Art and Artist, Jessica Austgen: Cult Following, Academy Instructor … Total Nerd

Video: Jessica Austgen being a big bully in February’s “Cult Following.” The next performance is April 10. 

DCPA Teaching Artist on pride, prejudice and being seen as a 15-year-old girl with an otter obsession

(Note: Originally published April 5, 2014)

Jessica Austgen is the At-Risk Coordinator and a Teaching Artist for the Denver Center’s Education Department. She heads up the STArt (Skills Through Art) Program, which teaches life skills through dramatic learning and targets at-risk and underserved populations.

She is also a geek. Seriously, a total Lord of the Rings, Veronica Mars, Lost, Benedict Cumberbatch, karaoke, Firefly geek. Which makes her the perfect addition to the cast of Off-Center @ The Jones’ Cult Following, a live, long-form improv comedy evening that returns Thursday, April 10. If you don’t know Jessica … well, you’re about to know more about her than you know about anyone named Kardashian.


Jessica Austgen rehearses “One-Sided Fish,” a play written by teenager Laurain Park that was read at the Colorado New Play Summit in February.

John Moore: I once joined a Cult Following, and it didn’t go well for me. Please tell me your Cult Following doesn’t involve midnight conversions and sherpas.

Jessica Austgen: No, our Cult Following is a monthly comedy show that’s a completely unscripted, live B-movie. A team of six improvisers – Asa Erlendson, Sarah Kirwin, Brian McManus, Nanna Sachicko Thompson, Chris Woolf and myself – are assigned a movie genre, and we present a brand-new, totally made-up movie in that genre on show night, using audience suggestions to keep it fresh and improvised. But there is way more to it than that: We’ve got a bar and popcorn, decorated lobby and bathrooms, cool, free swag for showgoers, and lots of audience participation.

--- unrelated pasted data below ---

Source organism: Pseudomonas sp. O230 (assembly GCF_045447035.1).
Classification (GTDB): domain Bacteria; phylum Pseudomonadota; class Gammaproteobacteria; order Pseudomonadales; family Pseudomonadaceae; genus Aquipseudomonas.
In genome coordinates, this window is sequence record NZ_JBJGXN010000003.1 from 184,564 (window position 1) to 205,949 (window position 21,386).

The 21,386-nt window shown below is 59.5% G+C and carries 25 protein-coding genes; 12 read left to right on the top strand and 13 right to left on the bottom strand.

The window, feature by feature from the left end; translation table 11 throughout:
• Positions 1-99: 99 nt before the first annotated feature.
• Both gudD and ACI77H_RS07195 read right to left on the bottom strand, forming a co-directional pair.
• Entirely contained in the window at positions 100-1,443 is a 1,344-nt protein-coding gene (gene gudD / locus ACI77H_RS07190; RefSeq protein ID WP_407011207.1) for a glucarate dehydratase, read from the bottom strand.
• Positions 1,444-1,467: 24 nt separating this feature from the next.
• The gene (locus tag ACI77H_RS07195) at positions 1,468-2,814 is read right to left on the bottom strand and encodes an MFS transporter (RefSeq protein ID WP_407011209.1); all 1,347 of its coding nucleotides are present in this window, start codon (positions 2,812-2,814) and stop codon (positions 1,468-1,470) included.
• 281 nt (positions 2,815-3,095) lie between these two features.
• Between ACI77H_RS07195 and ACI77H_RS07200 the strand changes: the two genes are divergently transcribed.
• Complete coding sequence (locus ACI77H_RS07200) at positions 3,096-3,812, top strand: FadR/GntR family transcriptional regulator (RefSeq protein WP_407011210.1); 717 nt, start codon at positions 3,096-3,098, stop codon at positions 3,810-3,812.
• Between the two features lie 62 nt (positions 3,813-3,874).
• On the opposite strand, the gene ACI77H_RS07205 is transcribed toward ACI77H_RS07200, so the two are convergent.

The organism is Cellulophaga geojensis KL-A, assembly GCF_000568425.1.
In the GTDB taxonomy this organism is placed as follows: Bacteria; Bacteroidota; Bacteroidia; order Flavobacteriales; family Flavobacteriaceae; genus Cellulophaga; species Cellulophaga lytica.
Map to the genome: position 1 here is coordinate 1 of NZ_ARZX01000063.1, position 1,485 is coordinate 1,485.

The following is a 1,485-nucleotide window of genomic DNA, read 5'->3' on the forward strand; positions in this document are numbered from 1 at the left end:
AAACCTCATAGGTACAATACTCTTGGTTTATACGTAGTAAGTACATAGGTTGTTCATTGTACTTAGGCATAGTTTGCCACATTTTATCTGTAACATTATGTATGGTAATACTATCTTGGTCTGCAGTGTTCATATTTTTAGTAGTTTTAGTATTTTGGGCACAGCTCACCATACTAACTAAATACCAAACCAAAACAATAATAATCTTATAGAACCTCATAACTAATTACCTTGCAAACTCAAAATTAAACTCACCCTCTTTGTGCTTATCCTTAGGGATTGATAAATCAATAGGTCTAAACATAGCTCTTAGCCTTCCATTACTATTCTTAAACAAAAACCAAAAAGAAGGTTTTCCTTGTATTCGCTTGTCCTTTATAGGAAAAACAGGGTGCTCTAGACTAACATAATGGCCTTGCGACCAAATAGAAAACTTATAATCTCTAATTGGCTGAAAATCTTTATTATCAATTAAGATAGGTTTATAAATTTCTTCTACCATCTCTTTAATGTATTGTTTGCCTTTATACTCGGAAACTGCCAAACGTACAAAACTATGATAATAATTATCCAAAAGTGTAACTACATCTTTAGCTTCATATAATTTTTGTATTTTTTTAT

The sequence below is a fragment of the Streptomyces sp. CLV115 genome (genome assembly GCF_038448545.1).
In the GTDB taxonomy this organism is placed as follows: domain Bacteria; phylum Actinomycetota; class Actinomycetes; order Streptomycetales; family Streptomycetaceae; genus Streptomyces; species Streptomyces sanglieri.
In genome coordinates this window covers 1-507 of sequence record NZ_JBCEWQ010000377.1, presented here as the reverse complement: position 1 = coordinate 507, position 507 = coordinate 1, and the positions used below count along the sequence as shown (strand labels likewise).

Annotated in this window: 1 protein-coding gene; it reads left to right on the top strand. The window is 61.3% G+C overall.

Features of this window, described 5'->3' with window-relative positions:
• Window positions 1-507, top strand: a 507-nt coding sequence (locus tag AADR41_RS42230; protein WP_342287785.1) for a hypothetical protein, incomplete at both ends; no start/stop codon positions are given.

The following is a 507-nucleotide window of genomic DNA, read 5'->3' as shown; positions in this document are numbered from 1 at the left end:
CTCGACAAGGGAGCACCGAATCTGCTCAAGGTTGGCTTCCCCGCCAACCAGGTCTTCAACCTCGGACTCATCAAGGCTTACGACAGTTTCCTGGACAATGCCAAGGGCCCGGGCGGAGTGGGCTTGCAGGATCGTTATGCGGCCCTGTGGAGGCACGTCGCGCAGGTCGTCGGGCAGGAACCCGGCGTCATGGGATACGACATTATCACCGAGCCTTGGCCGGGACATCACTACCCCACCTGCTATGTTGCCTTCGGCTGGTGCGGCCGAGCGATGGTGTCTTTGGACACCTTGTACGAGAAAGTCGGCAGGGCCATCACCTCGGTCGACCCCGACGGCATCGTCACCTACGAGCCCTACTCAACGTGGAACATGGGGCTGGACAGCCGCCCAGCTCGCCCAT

John Moore: Oh … that’s not the same thing at all. So at the last Cult Following, I heard you were singlehandedly responsible for drawing, like, 50 audience members to that sold-out house. What strange power do you hold over these people?

Jessica Austgen: A big group of them were high-school improvisers and their coaches – who are pretty much the coolest teachers ever for bringing their kids to our show. I do a lot of work with high-school improv teams, and it is really great to have them in the audience. They get to see some good, long-form improv happening on our stage. Then we have something in common when I see them at workshops or festivals during the year. I also required my Denver Center Theatre Academy Adult Improv Class to attend that night. So that is pretty much how I got so many people to the show: School field trip … and brute force.

John Moore: And how do the people of Denver benefit from your addiction to Jane Austgen? … I mean Austen?

Jessica Austgen: True fact: I adore Jane Austen. I love the pride, I love the prejudice, I love the headstrong protagonists, I love the handsome, taciturn romantic heroes in cravats. But, unfortunately, we don’t live in Regency-era England and dudes today don’t wear cravats, so… I did the only sensible thing: I created a Jane Austen improv team, Jane’s Addiction. (Not the band). It’s an all-female cast who long-form improvise a “novel” in the style of Jane Austen, covering all the archetypical characters you’d find in an Austen story.  I’d like to say I try to play intelligent, strong females, but I typically gravitate toward 18th century narcissistic, d-bag men – in cravats, of course.

John Moore: What do you think people might conclude about you if they were to scroll down your Facebook page at any given time?

Jessica Austgen: They would probably think I’m an irritating 15-year-old girl with an otter obsession.

John Moore: What’s better: Lord of the Rings … or Game of Thrones?